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Articles by T.Z. Adama
Total Records ( 5 ) for T.Z. Adama
  M.M. Ari , B.A. Ayanwale , T.Z. Adama and E.A. Olatunji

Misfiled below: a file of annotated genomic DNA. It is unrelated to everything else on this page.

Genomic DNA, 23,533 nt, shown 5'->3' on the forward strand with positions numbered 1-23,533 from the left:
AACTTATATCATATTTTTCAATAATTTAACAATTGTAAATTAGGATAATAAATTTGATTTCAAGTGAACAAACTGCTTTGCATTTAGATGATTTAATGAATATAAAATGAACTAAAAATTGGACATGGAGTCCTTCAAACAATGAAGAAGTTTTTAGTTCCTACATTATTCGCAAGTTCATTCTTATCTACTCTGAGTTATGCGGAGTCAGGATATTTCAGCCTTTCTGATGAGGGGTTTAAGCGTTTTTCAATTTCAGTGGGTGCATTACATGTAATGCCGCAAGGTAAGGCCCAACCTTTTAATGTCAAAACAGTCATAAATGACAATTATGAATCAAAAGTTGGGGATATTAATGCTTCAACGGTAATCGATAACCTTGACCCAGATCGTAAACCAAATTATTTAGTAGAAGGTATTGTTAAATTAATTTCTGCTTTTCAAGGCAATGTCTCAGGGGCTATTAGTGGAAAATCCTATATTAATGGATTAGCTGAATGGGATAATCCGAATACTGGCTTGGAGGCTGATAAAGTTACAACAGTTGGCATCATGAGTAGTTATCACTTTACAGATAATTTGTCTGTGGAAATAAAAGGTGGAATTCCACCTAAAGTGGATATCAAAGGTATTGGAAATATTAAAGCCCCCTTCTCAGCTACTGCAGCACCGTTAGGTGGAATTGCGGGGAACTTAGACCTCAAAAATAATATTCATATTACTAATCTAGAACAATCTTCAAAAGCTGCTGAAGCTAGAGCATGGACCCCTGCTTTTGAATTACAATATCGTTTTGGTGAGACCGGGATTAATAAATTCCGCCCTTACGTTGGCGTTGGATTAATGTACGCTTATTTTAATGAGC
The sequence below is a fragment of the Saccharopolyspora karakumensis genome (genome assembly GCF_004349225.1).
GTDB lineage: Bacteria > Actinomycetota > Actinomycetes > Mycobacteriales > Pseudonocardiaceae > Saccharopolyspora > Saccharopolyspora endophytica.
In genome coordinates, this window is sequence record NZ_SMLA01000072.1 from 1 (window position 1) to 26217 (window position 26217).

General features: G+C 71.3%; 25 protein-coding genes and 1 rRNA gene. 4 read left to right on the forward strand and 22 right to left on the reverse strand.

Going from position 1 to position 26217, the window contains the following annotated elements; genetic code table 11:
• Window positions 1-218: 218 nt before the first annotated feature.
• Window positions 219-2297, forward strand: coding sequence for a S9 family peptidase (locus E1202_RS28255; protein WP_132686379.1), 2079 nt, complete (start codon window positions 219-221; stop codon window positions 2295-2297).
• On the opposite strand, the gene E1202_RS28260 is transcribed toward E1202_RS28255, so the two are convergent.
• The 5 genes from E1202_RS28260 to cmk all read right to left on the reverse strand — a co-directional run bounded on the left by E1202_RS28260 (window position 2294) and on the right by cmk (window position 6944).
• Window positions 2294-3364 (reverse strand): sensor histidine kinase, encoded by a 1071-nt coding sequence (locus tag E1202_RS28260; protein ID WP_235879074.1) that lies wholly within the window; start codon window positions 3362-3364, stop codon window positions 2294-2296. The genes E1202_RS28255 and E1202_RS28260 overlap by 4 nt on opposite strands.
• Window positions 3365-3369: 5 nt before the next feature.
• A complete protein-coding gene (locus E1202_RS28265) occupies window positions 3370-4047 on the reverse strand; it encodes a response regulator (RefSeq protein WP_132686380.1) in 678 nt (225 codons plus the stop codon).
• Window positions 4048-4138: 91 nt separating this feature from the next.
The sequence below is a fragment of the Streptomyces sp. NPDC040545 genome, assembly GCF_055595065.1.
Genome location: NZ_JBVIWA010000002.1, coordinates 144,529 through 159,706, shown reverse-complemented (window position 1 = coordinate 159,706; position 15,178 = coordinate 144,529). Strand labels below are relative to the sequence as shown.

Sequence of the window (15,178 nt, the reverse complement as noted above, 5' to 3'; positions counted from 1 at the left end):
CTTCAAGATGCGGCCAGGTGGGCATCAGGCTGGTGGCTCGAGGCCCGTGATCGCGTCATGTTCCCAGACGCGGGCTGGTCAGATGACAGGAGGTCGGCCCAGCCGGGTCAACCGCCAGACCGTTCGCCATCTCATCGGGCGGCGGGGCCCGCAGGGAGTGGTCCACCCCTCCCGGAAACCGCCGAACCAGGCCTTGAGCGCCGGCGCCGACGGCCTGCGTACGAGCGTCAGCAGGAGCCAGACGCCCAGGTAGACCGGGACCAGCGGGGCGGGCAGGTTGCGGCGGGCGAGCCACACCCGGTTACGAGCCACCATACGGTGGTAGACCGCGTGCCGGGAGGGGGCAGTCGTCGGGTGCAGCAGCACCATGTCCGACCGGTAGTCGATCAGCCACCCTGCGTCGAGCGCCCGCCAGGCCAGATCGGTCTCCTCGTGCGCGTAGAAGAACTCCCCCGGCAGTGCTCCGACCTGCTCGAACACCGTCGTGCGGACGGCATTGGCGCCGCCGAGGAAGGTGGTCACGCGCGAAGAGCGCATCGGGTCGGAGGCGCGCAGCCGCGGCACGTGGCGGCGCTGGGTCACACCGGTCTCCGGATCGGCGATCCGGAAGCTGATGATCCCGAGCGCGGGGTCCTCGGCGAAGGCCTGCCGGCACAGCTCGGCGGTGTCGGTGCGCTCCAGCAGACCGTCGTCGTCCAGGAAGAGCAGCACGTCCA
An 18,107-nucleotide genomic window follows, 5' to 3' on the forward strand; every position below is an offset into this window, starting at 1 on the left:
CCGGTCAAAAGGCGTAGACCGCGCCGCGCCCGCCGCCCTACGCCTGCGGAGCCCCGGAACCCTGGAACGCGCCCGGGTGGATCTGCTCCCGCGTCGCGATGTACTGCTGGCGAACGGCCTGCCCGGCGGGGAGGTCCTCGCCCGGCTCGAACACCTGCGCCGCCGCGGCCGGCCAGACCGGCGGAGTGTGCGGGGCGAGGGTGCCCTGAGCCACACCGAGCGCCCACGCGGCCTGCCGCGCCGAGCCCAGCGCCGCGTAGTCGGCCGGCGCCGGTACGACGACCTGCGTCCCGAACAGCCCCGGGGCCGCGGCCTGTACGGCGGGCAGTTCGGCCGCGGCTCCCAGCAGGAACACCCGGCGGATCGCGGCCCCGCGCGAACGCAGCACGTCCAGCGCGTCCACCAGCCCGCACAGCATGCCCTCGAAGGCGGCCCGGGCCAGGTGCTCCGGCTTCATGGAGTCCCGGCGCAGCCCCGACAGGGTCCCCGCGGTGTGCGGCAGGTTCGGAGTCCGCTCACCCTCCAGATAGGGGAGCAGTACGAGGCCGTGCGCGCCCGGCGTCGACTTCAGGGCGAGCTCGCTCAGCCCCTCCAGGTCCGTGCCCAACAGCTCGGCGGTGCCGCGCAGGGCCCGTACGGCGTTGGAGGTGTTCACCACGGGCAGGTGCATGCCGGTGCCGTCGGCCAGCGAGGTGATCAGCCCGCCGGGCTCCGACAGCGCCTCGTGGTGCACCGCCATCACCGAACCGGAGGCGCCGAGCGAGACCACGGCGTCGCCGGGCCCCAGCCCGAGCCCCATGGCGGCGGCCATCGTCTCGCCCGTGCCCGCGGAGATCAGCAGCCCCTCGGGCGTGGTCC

Chemical composition, amino acid profile, anti nutritional factors (ANFs) and protein quality factors of different thermally (extrusion, cooking, toasting and roasting) processed soybeans (Glycine max) for broiler diets were evaluated in this study. Dry Matter (DM) percentage ranged from 79.00 to 91.25% while Crude Protein (CP) percentage ranged from 12.51 to 28.34%. Crude Fibre (CF) values were highest with toasting (28.34) while cooking gave the lowest value (12.51). Ether Extract (EE) highest value was obtained in cooked soybeans (19.50%) while the least (9.72%) was obtained in extruded soybeans. Total ash percentages ranged from 4.27 to 4.46% while NFE percentage ranged from 13.75 to 26.31%. Ca and P percentage values were high (1.08 and 0.33%) in roasted and extruded respectively. Amino acid profiles (g/100 g protein) values for lysine ranged from 2.40 to 5.1, while cystine had values ranging from 0.64 to 0.88. Methionine value were highest (1.02 and 1.14) in cooking and roasting and least in extrusion (0.52) while phyenylalanine values ranged from 3.06 to 4.26. Reduction due to treatment was observed in Trypsin Inhibitor Activity (TIA) and phytic acid and cooking methods was highest for TIA (85%), extruded soybeans (60.59%), toasted and roasted soybeans were similar (52.44% and 53.75%). Reduction in phytic acid was highest with roasted soybean (71.7%), followed by 70.73% in cooked soybeans, toasted soybean was least (48.12%). Urease assay values ranged from 0.02 to 0.09 (ΔpH) and cooked soybean had highest protein solubility index of 83.40%. Phytic acid and Trypsin Inhibitor Activity (TIA), phytic acid and percentage reduction in TIA, Protein Solubility Index (PSI) and phytic acid, TIA and percentage reduction in TIA were correlated. Protein quality and TIA inactivation was more preserved and effective with cooking method.